Get the recipe from For the Love of Basil.
7-Spice Teriyaki Chicken Rice Bowls
Nutrition: 463 calories, 6.4 g fat (1.2 g saturated fat), 808 mg sodium, 61 g carbs, 2.1 g fiber, 25.2 g sugar, 31.4 g protein (calculated with ¼ cup honey instead of sugar, low sodium soy sauce)
Spices possess incredible health and nutritional powers, from balancing blood sugar, boosting brain power, and even promoting weight loss—and this dish has seven of them! Homemade Japanese 7 Spice, also known as Shichimi Togarashi, helps boost the flavor of this teriyaki chicken.
Get the recipe from Foodiecrush.
The Ultimate Winter Bliss Bowl
Nutrition: 411 calories, 18 g fat (3 g saturated fat), 609 mg sodium, 46 g carbs, 17 g fiber, 13 g sugar, 19 g protein (calculated with 2 falafel per person)
While many Middle Eastern restaurants deep-fry their falafel typically in inflammation-inducing, omega-6-laden frying oils, this blogger chooses the healthy option of baking it. Which means you don't have to feel guilty about layering on the delicious tahini dressing. Falafels are just one of 20 Surprising Ways to Use Chickpeas!
Get the recipe from Pinch of Yum.
Thai Basil Beef and Lemongrass Rice Bowl
Nutrition: 500 calories, 21 g fat (11 g saturated fat) 821 mg sodium, 47 g carbs, 4 g fiber, 17.5 g sugar, 28.5 g protein (calculated with light coconut milk, low sodium soy sauce, no nuts or seeds for serving)
In a pinch? Whip up this quick (only 20 minutes!) and easy dish. Despite its short turnaround time, it's bursting with exotic flavors, from lemongrass and basil to fish sauce and sesame. We're big fans of Thai cuisines because they usually include ginger, a root that helps soothe your tummy and improve digestion.
Get the recipe from Half Baked Harvest.
QUINOA CHICKEN BOWLS WITH A MANGO SALSA
Nutrition: 442 calories, 5.4 g fat (1 g saturated fat), 503 mg sodium, 61 g carbs, 8 g fiber, 14 g sugar, 37 g protein (calculated with no optional ingredients, no additional toppings)
This blogger uses a special trick to tenderize her meat: she adds Sprite! The result is a moist and delicious piece of chicken that is topped with a light and juicy black bean and mango salsa.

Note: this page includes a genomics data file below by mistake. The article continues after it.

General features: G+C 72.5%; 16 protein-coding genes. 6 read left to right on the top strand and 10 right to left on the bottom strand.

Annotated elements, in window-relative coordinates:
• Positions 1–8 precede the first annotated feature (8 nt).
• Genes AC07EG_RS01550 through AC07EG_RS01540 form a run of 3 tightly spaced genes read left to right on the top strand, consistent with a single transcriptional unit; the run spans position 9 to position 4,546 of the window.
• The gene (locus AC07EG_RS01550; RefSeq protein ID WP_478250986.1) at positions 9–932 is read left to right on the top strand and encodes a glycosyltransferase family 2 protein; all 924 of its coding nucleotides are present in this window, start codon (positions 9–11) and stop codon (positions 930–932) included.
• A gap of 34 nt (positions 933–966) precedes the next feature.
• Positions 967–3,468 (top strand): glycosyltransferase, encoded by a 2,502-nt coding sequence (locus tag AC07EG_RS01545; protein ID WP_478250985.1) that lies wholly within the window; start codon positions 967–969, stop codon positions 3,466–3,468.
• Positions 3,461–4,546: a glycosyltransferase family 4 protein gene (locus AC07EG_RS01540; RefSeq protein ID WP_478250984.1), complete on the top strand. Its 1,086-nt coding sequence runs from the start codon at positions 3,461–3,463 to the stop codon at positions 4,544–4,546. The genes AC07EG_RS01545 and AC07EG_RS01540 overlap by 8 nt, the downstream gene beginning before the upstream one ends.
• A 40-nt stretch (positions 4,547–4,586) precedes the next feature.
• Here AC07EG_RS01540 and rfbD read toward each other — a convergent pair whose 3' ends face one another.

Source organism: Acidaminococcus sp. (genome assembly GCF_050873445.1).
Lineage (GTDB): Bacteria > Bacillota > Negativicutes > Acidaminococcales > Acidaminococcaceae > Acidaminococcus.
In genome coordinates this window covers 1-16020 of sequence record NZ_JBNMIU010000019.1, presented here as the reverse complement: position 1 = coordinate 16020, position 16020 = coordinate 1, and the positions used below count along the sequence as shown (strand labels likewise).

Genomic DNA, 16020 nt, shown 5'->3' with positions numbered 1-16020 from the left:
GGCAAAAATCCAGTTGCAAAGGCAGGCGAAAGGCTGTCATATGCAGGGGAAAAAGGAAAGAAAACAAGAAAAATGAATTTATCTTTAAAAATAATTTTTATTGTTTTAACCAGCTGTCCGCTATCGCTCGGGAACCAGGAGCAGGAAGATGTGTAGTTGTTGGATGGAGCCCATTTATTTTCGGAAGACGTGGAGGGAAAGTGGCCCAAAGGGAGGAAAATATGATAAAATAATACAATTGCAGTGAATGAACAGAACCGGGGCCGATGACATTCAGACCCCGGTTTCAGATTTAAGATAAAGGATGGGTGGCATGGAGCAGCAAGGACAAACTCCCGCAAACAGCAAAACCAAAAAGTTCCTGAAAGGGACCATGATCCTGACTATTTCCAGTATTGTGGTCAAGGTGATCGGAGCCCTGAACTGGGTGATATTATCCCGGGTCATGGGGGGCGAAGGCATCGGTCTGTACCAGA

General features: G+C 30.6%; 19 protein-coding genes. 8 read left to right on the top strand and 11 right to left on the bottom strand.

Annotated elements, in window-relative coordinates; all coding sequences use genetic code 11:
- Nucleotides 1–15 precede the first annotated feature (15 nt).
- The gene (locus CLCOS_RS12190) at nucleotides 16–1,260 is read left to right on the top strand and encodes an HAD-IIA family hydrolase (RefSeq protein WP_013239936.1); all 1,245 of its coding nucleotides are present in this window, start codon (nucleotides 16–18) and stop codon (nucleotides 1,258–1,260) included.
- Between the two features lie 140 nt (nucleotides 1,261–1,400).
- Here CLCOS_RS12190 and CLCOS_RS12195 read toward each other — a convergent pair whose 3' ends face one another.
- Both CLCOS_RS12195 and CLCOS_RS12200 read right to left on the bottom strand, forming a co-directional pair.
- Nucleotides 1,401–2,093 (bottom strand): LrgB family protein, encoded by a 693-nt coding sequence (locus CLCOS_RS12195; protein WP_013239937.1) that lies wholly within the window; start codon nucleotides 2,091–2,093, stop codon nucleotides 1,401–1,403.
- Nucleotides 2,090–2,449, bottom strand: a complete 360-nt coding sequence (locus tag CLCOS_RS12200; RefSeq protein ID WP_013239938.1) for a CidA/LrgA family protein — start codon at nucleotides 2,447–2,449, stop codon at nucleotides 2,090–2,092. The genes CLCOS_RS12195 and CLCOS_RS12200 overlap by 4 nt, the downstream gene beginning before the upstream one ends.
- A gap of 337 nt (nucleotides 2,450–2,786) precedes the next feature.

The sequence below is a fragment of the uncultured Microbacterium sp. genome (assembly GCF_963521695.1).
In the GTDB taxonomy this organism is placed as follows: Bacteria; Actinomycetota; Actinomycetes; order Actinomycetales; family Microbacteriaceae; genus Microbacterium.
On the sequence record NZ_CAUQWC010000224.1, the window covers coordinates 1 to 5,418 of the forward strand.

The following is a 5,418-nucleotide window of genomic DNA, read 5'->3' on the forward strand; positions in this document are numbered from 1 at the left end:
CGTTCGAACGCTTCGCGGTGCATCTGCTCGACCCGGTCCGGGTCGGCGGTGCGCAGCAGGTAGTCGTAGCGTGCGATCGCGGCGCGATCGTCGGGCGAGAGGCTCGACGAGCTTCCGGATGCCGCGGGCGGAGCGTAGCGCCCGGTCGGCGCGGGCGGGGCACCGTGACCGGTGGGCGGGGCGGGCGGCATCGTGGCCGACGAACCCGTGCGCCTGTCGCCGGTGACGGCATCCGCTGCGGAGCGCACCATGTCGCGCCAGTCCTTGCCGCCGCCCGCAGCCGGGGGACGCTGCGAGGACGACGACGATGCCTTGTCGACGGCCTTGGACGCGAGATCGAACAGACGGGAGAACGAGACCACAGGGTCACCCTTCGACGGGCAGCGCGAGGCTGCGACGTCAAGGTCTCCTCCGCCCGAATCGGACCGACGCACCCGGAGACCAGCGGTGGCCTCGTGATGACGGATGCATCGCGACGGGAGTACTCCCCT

Get the recipe from Chelsea's Messy Apron.
CHICKEN QUINOA BURRITO BOWLS
Nutrition: 436 calories, 15 g fat (4 g saturated fat), 676 mg sodium, 53 g carbs, 7 g fiber, 5 g sugar, 24 g protein (calculated with fajita seasoning instead of Old El Paso, no guacamole)
Onions are one of the essential foods a Nutritionist buys with $100, and this recipe calls for tons of them, both in the corn salsa and pickled on the side. Sarah Koszyk, MA, RDN explains that onions are an essential addition to your grocery list because they "increase blood flow and improve immunity. Not to mention, they add a ton of low-calorie flavor to a wide variety of dishes."
Get the recipe from Gimme Some Oven.
Honey-Chipotle Chicken Bowls
Nutrition: 451 calories, 21 g fat (6 g saturated fat), 871 mg sodium, 41 g carbs, 8 g fiber, 16 g sugar, 28 g protein (calculated with low sodium chicken broth for quinoa)
While many bowls are layered on top of a bed of quinoa, this blogger takes her ancient grains above and beyond. They're cooked in a low-sodium chicken broth with the juice and D-limonene-rich lime zest. This compound in the lime peel stimulates liver enzymes to help flush toxins from the body and gives sluggish bowels a kick.
Get the recipe from How Sweet it Is.
Bali Island Chicken Rice Bowls
Nutrition: 457 calories, 13.7 g fat (3 g saturated fat), 749 mg sodium, 52 g carbs, 5 g fiber 5 g sugar, 32.3 g protein (calculated with ¼ cup rice per person, 1 teaspoon sriracha)
This blogger's Bali island sauce is a sweet and savory peanut sauce with a little bit of a kick from rice vinegar and spicy, metabolism-boosting sriracha. It gently covers a bowl of hearty, lean chicken, and greens like zucchini and broccoli.
Get the recipe from Creme De La Crumb.
SUPER VEGAN BOWL WITHPARSLEY-CASHEW PESTO
Nutrition: 234 calories, 11.9 g fat (2.2 g saturated fat), 26 mg sodium, 26.4 g carbs, 2.9 g fiber, 7.3 g protein.
Cremini mushrooms, Israeli couscous and vitamin A-rich kale play a starring role in this nutrient-packed meal. But what really makes this Buddha bowl memorable is the parsley-cashew pesto drizzled on top. If you don't like parsley, Tina, the talented blogger behind this dish, suggests subbing in basil or cilantro. If you wind up with any leftover sauce from your Buddha bowl, try spreading it on sandwiches or drizzling it on top of eggs—it has plenty of culinary uses.
Get the recipe from Scaling Back.
Spicy Sweet Potato and Green Rice Burrito Bowls
Nutrition: 564 calories, 20.7 g fat (3.1 g saturated fat), 769 mg sodium, 71 g carbs, 15.8 g fiber, 2.2 g sugar, 15.6 g protein (calculated with 5 tablespoons total EVOO, 1 cup brown rice, 1 pound sweet potatoes, 21 ounces black beans (1-½ cans), and only 1 avocado and ⅓ cup pepitas from the additional garnishes)
Who needs Chipotle when you have this satisfying bowl in the comfort of your own home. It's loaded with heart-healthy monounsaturated fats from the avocado and eye-protecting beta-carotene from the sweet potatoes.
Get the recipe from Cookie and Kate.